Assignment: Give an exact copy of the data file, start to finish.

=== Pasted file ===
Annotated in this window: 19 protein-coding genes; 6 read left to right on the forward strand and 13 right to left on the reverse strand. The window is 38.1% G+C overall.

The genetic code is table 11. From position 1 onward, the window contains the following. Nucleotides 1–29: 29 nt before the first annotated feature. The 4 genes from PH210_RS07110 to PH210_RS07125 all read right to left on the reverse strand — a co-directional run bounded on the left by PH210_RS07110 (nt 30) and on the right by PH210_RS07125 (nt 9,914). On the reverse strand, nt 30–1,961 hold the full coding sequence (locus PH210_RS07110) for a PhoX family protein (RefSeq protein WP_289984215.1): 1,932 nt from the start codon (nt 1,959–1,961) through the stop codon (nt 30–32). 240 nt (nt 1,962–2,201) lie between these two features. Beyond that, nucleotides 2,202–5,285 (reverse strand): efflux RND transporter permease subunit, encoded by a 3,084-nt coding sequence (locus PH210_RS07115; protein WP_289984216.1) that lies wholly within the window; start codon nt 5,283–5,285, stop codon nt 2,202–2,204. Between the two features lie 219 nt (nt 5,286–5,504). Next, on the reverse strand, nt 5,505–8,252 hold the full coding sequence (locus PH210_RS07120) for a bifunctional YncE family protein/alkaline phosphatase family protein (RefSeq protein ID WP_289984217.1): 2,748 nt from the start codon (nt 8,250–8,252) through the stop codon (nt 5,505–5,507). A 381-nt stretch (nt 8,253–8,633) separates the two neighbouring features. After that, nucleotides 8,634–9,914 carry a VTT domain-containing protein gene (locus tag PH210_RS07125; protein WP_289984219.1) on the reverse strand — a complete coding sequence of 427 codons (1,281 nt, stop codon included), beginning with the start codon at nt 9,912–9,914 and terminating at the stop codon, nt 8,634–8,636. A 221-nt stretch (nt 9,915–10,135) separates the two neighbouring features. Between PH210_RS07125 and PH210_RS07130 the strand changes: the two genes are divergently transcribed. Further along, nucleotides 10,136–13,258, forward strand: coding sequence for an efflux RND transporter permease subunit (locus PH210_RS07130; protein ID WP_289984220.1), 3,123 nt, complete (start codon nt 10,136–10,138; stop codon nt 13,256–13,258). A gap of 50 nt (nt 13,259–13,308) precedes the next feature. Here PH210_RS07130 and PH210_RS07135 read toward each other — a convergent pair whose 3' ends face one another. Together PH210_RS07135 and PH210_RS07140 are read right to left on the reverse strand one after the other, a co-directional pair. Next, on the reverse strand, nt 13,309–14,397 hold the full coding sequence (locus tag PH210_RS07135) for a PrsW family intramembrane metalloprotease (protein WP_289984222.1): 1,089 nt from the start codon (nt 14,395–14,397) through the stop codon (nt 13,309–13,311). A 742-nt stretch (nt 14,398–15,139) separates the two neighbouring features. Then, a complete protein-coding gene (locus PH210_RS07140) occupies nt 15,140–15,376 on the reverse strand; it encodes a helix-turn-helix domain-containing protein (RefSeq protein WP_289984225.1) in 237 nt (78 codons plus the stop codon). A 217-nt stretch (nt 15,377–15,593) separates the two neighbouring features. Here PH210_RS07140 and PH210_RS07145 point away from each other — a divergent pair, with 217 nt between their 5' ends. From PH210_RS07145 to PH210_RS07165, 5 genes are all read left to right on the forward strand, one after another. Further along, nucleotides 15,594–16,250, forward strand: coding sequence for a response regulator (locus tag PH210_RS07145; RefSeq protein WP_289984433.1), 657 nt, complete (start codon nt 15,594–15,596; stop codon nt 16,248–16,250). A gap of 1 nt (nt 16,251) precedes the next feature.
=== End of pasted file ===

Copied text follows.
Annotated in this window: 19 protein-coding genes; 6 read left to right on the forward strand and 13 right to left on the reverse strand. The window is 38.1% G+C overall.

The genetic code is table 11. From position 1 onward, the window contains the following. Nucleotides 1–29: 29 nt before the first annotated feature. The 4 genes from PH210_RS07110 to PH210_RS07125 all read right to left on the reverse strand — a co-directional run bounded on the left by PH210_RS07110 (nt 30) and on the right by PH210_RS07125 (nt 9,914). On the reverse strand, nt 30–1,961 hold the full coding sequence (locus PH210_RS07110) for a PhoX family protein (RefSeq protein WP_289984215.1): 1,932 nt from the start codon (nt 1,959–1,961) through the stop codon (nt 30–32). 240 nt (nt 1,962–2,201) lie between these two features. Beyond that, nucleotides 2,202–5,285 (reverse strand): efflux RND transporter permease subunit, encoded by a 3,084-nt coding sequence (locus PH210_RS07115; protein WP_289984216.1) that lies wholly within the window; start codon nt 5,283–5,285, stop codon nt 2,202–2,204. Between the two features lie 219 nt (nt 5,286–5,504). Next, on the reverse strand, nt 5,505–8,252 hold the full coding sequence (locus PH210_RS07120) for a bifunctional YncE family protein/alkaline phosphatase family protein (RefSeq protein ID WP_289984217.1): 2,748 nt from the start codon (nt 8,250–8,252) through the stop codon (nt 5,505–5,507). A 381-nt stretch (nt 8,253–8,633) separates the two neighbouring features. After that, nucleotides 8,634–9,914 carry a VTT domain-containing protein gene (locus tag PH210_RS07125; protein WP_289984219.1) on the reverse strand — a complete coding sequence of 427 codons (1,281 nt, stop codon included), beginning with the start codon at nt 9,912–9,914 and terminating at the stop codon, nt 8,634–8,636. A 221-nt stretch (nt 9,915–10,135) separates the two neighbouring features. Between PH210_RS07125 and PH210_RS07130 the strand changes: the two genes are divergently transcribed. Further along, nucleotides 10,136–13,258, forward strand: coding sequence for an efflux RND transporter permease subunit (locus PH210_RS07130; protein ID WP_289984220.1), 3,123 nt, complete (start codon nt 10,136–10,138; stop codon nt 13,256–13,258). A gap of 50 nt (nt 13,259–13,308) precedes the next feature. Here PH210_RS07130 and PH210_RS07135 read toward each other — a convergent pair whose 3' ends face one another. Together PH210_RS07135 and PH210_RS07140 are read right to left on the reverse strand one after the other, a co-directional pair. Next, on the reverse strand, nt 13,309–14,397 hold the full coding sequence (locus tag PH210_RS07135) for a PrsW family intramembrane metalloprotease (protein WP_289984222.1): 1,089 nt from the start codon (nt 14,395–14,397) through the stop codon (nt 13,309–13,311). A 742-nt stretch (nt 14,398–15,139) separates the two neighbouring features. Then, a complete protein-coding gene (locus PH210_RS07140) occupies nt 15,140–15,376 on the reverse strand; it encodes a helix-turn-helix domain-containing protein (RefSeq protein WP_289984225.1) in 237 nt (78 codons plus the stop codon). A 217-nt stretch (nt 15,377–15,593) separates the two neighbouring features. Here PH210_RS07140 and PH210_RS07145 point away from each other — a divergent pair, with 217 nt between their 5' ends. From PH210_RS07145 to PH210_RS07165, 5 genes are all read left to right on the forward strand, one after another. Further along, nucleotides 15,594–16,250, forward strand: coding sequence for a response regulator (locus tag PH210_RS07145; RefSeq protein WP_289984433.1), 657 nt, complete (start codon nt 15,594–15,596; stop codon nt 16,248–16,250). A gap of 1 nt (nt 16,251) precedes the next feature.